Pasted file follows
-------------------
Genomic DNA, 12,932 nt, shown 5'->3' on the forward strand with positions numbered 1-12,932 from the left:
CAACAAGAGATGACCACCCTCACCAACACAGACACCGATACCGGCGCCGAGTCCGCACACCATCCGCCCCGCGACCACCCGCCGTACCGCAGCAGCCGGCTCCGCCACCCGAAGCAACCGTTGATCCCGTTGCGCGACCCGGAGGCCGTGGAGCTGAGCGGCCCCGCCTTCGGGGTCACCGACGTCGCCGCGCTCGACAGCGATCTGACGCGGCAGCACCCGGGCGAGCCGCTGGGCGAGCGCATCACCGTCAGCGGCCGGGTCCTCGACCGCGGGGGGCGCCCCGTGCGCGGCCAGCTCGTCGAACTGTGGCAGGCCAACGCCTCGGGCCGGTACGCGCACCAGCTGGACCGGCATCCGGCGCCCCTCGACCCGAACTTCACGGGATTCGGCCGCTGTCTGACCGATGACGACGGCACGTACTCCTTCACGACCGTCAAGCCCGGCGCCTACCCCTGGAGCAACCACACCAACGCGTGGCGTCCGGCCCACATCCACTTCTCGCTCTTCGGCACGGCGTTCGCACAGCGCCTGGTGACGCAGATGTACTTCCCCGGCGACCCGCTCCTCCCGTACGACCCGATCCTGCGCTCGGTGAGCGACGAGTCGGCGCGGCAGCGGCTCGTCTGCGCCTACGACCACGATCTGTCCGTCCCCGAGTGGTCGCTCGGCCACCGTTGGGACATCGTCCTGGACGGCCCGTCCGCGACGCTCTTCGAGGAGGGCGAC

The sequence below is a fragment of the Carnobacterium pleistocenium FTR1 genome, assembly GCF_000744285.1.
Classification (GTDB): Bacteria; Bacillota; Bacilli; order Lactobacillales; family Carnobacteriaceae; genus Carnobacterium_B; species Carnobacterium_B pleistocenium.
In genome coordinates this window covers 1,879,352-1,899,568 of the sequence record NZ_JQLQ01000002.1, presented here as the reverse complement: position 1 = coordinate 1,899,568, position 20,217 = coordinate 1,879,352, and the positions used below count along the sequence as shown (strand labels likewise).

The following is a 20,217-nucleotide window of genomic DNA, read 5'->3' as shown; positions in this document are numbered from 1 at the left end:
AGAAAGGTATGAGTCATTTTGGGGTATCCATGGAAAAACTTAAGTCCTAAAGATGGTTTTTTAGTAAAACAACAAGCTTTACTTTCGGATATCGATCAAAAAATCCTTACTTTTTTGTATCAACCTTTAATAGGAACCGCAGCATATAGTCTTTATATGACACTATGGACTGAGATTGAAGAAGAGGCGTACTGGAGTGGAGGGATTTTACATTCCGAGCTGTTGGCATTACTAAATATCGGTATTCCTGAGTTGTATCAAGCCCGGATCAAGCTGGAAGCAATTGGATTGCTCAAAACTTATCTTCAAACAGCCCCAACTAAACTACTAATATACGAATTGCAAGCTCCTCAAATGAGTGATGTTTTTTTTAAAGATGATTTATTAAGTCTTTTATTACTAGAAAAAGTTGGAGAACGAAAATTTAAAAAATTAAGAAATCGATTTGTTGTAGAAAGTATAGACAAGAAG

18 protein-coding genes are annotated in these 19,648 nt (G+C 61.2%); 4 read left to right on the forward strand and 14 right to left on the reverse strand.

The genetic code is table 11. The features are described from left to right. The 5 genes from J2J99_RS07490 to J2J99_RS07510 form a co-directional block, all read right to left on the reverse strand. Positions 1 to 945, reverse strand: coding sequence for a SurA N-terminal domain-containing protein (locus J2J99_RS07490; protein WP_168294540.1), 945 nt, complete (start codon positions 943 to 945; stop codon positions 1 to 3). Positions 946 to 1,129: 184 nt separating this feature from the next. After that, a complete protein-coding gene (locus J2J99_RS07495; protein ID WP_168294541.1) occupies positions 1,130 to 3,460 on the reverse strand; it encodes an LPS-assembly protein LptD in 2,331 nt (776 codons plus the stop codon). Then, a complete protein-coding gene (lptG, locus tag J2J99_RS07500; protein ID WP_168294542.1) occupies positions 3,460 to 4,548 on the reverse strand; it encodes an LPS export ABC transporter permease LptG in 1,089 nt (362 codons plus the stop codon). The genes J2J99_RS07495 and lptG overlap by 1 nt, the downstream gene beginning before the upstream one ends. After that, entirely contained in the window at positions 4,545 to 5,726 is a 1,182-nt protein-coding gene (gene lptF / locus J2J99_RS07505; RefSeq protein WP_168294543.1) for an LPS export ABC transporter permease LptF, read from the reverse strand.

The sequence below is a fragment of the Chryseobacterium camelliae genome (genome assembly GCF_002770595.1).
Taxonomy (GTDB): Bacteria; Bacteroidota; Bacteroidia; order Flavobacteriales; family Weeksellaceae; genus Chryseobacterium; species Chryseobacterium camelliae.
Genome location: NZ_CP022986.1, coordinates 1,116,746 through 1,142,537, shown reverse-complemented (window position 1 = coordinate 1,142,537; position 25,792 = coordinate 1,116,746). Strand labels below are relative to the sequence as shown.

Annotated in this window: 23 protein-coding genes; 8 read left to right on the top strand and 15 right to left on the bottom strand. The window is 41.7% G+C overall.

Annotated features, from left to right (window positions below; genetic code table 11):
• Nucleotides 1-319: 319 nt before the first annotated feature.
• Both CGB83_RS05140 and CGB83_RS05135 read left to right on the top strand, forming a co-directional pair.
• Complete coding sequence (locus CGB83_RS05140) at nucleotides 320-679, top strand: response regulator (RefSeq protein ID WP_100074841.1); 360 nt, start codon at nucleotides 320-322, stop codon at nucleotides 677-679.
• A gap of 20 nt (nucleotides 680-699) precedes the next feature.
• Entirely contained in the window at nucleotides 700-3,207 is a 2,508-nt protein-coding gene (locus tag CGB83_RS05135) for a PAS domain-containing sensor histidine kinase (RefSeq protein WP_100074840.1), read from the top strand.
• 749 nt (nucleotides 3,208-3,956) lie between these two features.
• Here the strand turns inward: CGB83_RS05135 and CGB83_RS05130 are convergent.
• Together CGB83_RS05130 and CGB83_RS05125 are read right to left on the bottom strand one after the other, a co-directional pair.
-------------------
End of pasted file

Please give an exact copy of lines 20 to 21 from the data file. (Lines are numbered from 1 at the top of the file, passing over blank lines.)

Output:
• 749 nt (nucleotides 3,208-3,956) lie between these two features.
• Here the strand turns inward: CGB83_RS05135 and CGB83_RS05130 are convergent.